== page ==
How VoIP Works, and Why it’s Better for Your Business

How VoIP Works

You may not be aware of it, but the world of telephony is undergoing a drastic transition: From classic phone technology to voice over internet protocol (VoIP).

At Aircall, it’s our duty as professionals working in this space to help you understand how this tech works, and why it’s better for your business as a whole.

The underlying technology behind VoIP phone calls is pretty complicated, but if you’re able to understand how it works from a high level, it’s easy to see the benefits.

To start, we need to quickly rewind a few decades.

Business Telephony in the Olden-Days

Phones are great because they take your voice, convert it into electrical signals, transmit those electrical signals at mind-boggling speeds all over the world, and then revert them back into audible noise. It makes nearly instant communication possible despite remote locations and vast distances.

As recently as 15 years ago, individual calls were very expensive.

That’s because your voice was traveling along an intricate network of copper wires. When you were on the phone the wires transmitting your call were dedicated exclusively to your conversation.

Think about it, when you called someone in New York from Los Angeles, you were essentially “renting” 2,000 miles of wiring. Competition for these wires let phone companies drive up the cost of long distance calling.

How VoIP Works

VoIP uses the “everywhere, all the time” potential of the internet to achieve the same end result, albeit in a different way.

When you talk into your computer’s microphone, your voice is converted into an electrical signal using a piece of hardware called a driver.  Then, a piece of software known as a codec (coder-decoder) converts this electrical signal into binary — or computer-speak.

From here, your operating system breaks up the binary code into smaller pieces of information known as packets. These packets of audio information are transmitted…

  • from your computer
  • via the router
  • through copper or fiber optic cables
  • across the world to another computer
  • reverse processed via another codec…

… back into what you recognize as words.

Furthermore, landlines had to send information in a relatively slow, linear fashion. The internet can send these packets much faster by doing so in any order. Packets are reassembled in the correct order when they arrive at their destination (your IP address).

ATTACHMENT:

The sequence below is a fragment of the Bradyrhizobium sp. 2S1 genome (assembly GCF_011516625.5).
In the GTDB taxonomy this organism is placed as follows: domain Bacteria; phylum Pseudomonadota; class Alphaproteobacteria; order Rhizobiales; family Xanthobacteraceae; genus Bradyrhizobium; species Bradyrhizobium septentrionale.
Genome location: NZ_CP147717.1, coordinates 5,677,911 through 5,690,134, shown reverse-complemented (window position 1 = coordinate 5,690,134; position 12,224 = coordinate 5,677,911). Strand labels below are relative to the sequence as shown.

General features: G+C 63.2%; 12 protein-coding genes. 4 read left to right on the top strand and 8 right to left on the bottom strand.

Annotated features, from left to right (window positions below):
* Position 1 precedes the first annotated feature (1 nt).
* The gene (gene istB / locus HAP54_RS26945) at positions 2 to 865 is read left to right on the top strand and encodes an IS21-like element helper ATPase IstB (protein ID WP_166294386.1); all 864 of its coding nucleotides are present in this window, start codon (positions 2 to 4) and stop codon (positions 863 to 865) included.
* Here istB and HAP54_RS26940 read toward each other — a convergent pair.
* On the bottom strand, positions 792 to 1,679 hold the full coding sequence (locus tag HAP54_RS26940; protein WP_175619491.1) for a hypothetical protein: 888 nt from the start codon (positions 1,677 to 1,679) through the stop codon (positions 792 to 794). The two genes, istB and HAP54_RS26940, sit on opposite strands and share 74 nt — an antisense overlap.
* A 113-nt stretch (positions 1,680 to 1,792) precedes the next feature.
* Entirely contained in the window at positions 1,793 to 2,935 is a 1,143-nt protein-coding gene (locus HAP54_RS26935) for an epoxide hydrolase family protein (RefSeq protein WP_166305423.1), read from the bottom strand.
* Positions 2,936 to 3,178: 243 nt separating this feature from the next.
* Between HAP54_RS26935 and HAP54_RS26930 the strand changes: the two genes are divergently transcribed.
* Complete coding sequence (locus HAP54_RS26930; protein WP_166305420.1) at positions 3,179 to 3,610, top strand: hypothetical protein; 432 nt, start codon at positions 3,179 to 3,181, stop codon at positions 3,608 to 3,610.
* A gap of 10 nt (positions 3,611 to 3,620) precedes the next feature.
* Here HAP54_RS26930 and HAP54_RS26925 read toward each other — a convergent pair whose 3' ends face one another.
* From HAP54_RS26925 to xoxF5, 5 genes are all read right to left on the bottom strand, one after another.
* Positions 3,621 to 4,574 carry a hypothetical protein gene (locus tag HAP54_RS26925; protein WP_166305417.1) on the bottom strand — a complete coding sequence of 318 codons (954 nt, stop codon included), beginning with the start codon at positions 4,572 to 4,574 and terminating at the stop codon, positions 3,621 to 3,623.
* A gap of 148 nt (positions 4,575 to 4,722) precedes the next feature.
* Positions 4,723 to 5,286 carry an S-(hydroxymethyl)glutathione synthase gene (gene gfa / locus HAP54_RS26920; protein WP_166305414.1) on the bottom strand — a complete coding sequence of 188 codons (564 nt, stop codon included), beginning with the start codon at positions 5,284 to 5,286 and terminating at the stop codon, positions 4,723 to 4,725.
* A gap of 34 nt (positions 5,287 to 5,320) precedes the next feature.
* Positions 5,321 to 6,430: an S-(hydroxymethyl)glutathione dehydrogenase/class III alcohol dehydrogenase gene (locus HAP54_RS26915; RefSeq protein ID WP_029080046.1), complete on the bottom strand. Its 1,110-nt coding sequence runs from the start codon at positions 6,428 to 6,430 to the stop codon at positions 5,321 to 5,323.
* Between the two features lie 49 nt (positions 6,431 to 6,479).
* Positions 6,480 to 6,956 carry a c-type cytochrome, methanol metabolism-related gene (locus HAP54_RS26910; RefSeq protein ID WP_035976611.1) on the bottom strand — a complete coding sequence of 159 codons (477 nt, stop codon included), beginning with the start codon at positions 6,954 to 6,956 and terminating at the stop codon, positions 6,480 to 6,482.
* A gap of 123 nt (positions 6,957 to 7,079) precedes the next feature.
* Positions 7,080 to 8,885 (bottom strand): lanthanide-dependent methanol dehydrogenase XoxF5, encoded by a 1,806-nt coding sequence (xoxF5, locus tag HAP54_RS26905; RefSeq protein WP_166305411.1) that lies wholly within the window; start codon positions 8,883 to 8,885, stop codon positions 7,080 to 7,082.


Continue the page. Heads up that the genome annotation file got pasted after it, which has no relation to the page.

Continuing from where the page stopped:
This increases the speed of delivery over landline telephones and reduces costs since no exclusive wire has to be designated. 

Connecting VoIP Phones to Classic Phones and Phone Numbers

VoIP to VoIP only describes a specific type of voice conversation where an internet-connected device knows it’s calling another internet connected device. Examples of this include Facetime Audio and Google Calls.

In order for VoIP software to call a classic landline or cell phone (i.e. any phone with an actual number), additional steps must be taken.

Programming specifics and scientific language aside, we can do this by directing calls through carrier companies like Voxbone, Twilio, Plivo, etc.

These companies have physical “Points Of Presence” around the globe that receive web-based audio packets (using a protocol known as WebRTC), convert them into the type of signal acceptable to classic phones (known as SIP), and vice-versa.

If a call coming from a VoIP phone needs to be directed to a cell phone or landline, these carriers fulfill that function.

The same process occurs when a classic phone calls a VoIP software. These carriers sell telephone numbers which are associated with VoIP phones, making them accessible via classic phones as well.

Carriers must process all calls to VoIP phones affiliated with a “real” phone number. So long as phones and phone numbers are the preferred means of voice communication, this is necessary.

How VoIP Works Out in Favor for Your Business?

Going Global is Cheaper

For one, analog phone lines significantly reduce the per-minute calling rate. Long distance calls (and the cost of doing business globally) has been significantly democratized.

Getting Fresh Air is Easier

VoIP also allows for much greater mobility in the workplace. The desk phone (as an anchor) is a thing of the past. Plus, IP technologies are accessible via any internet connected device, so working from home, or that park across the street, is also possible.

Agents are More Informed and Productive

Finally, VoIP technologies can be intricately connected to your other cloud-based technologies. Customer management, sales, chat, and email tools are just the beginning. This connectivity makes for better tracking, informed conversations, and a more productive workforce.

For more on VoIP phone software, check out these other articles on the Aircall blog.

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